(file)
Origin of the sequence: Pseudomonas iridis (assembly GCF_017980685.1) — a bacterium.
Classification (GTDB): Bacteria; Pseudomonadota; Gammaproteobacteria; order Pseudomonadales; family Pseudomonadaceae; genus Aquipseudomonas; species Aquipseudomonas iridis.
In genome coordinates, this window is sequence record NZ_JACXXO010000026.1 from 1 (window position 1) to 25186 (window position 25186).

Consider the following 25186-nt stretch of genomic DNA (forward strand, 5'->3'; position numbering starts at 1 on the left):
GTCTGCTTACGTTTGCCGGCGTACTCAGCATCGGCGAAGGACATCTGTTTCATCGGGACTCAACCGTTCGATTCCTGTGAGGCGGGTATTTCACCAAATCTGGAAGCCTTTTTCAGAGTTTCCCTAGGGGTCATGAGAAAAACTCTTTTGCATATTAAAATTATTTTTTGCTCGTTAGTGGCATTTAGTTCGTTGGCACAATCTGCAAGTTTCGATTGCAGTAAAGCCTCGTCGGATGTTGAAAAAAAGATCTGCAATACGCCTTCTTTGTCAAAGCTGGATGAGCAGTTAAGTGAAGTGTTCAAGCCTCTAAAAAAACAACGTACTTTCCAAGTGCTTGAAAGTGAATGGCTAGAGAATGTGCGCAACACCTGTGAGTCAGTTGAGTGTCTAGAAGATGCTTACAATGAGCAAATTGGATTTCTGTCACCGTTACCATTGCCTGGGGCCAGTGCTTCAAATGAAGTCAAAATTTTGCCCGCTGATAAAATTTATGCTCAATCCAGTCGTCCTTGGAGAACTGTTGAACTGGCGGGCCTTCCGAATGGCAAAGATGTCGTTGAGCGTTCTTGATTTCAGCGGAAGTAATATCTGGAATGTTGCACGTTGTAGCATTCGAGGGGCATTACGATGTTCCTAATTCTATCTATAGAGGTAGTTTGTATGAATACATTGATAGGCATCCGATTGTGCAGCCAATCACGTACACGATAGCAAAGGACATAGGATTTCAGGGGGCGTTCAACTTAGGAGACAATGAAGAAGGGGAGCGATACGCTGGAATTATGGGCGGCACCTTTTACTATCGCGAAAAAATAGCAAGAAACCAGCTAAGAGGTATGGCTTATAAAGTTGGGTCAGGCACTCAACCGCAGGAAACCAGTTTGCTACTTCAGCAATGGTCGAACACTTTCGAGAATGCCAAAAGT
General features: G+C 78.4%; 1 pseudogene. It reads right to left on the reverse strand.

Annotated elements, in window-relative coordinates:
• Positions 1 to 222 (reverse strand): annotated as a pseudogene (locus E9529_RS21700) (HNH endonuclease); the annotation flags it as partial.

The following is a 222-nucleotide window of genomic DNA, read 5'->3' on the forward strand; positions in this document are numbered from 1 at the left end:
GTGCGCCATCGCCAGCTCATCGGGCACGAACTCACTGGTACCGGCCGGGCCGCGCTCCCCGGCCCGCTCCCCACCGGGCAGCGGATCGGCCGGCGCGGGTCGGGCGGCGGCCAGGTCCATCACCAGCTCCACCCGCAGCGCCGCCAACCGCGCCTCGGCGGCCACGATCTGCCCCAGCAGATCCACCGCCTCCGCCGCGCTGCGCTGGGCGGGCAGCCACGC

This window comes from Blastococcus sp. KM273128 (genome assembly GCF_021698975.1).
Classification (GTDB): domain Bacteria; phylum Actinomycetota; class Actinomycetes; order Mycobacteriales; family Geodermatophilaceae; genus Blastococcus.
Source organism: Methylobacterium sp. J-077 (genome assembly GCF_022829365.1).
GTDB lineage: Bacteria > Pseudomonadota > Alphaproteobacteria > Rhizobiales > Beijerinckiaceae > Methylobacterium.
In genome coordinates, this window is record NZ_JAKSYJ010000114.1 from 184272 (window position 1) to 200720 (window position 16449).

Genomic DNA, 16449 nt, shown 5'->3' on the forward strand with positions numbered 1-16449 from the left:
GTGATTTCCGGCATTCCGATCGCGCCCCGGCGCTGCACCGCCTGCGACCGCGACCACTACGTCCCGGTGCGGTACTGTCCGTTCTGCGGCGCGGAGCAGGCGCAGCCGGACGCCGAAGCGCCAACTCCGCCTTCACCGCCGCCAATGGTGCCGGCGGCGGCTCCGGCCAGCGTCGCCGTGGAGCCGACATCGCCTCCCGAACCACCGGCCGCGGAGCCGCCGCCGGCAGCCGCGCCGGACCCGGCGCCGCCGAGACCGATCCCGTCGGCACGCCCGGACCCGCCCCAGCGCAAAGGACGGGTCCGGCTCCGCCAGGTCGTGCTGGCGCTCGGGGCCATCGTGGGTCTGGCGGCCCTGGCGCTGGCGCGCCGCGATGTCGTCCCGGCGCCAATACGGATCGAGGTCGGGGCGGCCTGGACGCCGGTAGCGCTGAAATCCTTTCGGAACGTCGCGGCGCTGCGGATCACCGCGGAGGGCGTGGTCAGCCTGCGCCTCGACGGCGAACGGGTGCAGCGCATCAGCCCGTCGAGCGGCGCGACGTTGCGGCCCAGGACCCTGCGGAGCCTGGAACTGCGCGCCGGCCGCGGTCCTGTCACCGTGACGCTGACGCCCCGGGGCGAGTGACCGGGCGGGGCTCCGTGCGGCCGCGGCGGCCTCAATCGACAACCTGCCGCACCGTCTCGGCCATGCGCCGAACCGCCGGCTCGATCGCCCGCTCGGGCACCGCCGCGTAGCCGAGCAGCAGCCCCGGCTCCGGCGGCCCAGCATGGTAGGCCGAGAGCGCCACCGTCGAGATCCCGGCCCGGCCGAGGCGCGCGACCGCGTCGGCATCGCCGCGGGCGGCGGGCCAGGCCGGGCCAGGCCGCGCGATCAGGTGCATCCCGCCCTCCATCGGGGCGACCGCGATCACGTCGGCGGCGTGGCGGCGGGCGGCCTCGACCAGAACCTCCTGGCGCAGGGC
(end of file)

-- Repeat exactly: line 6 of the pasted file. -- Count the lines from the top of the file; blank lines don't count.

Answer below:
General features: G+C 78.4%; 1 pseudogene. It reads right to left on the reverse strand.